On Witchcraft (Dover Occult)

November 26, 2015 - Comment

In this fascinating account of witches and devils in colonial America, the renowned and influential minister of Boston’s Old North Church attempts to justify his role in the Salem witch trials. A true believer in the devil’s battle to get converts in Salem and other Massachusetts towns during the late seventeenth century, Mather also believed

In this fascinating account of witches and devils in colonial America, the renowned and influential minister of Boston’s Old North Church attempts to justify his role in the Salem witch trials. A true believer in the devil’s battle to get converts in Salem and other Massachusetts towns during the late seventeenth century, Mather also believed the fantastic accusations of those who accused their neighbors of witchcraft.
The theologian’s book, first published in 1692, provides readers with guidelines for discovering witches, explanations for how good Christians are tempted by the devil to become witches, and methods of resisting such temptation. The great Boston minister also provides testimony from a number of similar trials, describes instances of witchcraft in other countries, and explains the devil’s predicament in dealing with Christianity.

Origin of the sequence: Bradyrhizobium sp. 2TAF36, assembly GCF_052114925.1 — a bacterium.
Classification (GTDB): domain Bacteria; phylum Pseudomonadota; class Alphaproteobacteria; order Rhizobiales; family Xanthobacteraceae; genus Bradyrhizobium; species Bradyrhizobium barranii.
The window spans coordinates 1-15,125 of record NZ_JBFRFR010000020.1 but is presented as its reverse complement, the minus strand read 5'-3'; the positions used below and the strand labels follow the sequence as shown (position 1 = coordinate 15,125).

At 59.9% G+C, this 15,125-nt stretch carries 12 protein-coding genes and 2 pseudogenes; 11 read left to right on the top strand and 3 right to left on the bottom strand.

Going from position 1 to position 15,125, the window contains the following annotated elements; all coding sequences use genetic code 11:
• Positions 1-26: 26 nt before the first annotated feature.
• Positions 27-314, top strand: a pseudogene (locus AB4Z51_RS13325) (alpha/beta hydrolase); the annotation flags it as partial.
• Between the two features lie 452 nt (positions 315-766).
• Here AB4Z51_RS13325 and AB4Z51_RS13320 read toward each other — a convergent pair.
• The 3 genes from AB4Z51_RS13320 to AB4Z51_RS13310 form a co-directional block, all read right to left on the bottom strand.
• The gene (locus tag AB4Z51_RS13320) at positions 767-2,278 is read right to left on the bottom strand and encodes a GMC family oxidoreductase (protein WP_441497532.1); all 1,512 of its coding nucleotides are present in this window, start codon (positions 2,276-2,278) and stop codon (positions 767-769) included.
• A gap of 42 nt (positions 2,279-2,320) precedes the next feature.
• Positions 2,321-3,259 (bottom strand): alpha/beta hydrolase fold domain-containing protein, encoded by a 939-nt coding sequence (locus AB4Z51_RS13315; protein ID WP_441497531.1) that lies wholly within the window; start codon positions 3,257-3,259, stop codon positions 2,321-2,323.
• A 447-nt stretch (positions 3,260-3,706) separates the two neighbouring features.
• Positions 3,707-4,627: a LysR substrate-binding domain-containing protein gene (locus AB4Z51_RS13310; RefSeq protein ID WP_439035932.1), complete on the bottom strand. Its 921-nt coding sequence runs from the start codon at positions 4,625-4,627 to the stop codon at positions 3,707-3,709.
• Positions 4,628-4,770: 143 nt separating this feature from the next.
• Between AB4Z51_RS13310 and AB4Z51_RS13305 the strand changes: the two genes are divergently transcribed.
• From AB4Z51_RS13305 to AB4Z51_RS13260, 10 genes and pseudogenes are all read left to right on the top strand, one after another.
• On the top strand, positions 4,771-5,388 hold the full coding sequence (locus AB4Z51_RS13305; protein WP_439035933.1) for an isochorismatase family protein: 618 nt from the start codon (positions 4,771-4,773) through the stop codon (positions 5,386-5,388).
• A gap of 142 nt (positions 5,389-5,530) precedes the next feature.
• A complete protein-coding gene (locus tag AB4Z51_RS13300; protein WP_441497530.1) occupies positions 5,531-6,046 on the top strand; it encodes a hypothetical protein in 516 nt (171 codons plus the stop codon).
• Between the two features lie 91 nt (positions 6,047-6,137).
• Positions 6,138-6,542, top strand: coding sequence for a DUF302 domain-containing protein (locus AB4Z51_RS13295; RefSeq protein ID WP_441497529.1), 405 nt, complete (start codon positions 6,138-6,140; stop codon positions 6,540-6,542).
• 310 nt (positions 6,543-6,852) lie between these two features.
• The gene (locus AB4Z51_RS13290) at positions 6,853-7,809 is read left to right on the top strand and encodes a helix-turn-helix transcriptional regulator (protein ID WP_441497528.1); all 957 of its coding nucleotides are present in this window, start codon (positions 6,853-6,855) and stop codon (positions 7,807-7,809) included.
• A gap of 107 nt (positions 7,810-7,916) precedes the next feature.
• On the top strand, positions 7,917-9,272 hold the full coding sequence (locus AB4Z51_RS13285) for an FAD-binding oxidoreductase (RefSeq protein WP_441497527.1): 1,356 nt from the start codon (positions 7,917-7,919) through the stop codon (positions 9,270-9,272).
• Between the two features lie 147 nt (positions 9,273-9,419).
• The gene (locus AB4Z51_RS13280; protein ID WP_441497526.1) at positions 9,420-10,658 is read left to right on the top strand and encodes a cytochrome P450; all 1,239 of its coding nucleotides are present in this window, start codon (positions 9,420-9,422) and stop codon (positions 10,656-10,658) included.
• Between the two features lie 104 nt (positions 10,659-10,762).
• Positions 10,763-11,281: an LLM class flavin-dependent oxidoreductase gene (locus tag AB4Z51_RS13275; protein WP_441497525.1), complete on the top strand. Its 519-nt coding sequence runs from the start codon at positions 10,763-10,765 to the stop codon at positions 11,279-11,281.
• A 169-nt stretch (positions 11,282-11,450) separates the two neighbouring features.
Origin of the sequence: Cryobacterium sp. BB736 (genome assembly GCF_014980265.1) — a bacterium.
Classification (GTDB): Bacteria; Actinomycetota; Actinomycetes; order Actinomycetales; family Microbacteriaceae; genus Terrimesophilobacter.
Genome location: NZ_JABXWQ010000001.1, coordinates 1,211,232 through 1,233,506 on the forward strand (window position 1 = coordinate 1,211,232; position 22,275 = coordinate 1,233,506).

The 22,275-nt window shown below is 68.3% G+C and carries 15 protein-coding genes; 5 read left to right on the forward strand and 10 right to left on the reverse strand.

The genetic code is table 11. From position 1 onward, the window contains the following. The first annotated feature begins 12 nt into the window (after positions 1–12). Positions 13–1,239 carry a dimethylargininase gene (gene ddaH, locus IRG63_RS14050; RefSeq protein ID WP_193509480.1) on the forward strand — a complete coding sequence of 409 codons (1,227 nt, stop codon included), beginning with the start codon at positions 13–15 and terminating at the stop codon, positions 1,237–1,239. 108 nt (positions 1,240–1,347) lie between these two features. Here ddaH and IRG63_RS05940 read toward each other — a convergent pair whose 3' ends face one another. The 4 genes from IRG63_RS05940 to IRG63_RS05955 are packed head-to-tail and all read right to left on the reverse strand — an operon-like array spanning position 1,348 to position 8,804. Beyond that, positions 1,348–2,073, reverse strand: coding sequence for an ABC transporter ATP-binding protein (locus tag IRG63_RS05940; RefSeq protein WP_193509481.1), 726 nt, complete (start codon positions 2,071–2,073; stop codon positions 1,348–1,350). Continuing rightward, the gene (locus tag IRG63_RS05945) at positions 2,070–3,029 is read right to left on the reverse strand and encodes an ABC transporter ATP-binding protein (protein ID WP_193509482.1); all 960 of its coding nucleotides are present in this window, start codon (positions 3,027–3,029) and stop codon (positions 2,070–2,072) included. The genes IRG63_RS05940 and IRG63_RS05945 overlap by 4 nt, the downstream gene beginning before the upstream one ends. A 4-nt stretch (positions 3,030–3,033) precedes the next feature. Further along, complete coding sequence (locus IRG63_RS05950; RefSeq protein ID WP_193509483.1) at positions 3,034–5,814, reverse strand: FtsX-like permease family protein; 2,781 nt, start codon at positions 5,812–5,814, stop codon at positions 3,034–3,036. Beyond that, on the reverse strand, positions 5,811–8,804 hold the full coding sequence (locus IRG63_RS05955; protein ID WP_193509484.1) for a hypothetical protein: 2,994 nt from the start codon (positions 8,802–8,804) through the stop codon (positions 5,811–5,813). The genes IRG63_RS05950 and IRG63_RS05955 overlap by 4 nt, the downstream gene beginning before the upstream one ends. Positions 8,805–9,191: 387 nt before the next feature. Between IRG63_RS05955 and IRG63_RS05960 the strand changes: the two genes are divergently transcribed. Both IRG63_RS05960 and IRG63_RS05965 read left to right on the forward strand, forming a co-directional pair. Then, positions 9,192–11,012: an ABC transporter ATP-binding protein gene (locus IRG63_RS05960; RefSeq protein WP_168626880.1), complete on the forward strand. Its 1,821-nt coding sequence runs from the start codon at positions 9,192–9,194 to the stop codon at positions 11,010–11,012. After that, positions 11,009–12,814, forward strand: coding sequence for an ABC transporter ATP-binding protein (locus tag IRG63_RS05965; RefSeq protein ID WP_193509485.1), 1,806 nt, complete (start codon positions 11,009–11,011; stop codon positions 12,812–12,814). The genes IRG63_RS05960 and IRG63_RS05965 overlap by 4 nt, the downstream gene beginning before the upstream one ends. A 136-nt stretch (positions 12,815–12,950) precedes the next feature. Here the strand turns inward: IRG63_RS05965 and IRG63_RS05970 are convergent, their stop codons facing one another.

Essential reading for students of the Salem witch trials, On Witchcraft will intrigue anyone interested in early American social and cultural history.

Comments

Avid Reader says:

Historically Important I originally bought this book to explore the mentality that lead to some of the strangest behaviors in our history (as Americans). It is important to understand the thoughts and drive of people during different times in history and reading the materials that were driving peoples thoughts, actions and what philosopies and lines of reasoning people were using at the time teaches us a lot about the human condition and history. Mather’s are among important reads, not to follow his reasoning, but to…

Frank Hills says:

EYE OPENER 0

Anonymous says:

Mather’s blood flows in my veins. My Puritan ancestor who gave me my name landed in Boston in 1632. Two Mathers went to view the famous Salem whitchcraft trials. I learned the beginnings of history in grade school texts which had been “sanitized”, to be polite about it.Going to the original source is much more illuminating! I did not realize the aristrocacy of that colony, which the Mathers were, meant he had considerable Latin and some Greek. I am an attorney,former Prof of Law, and wish to…

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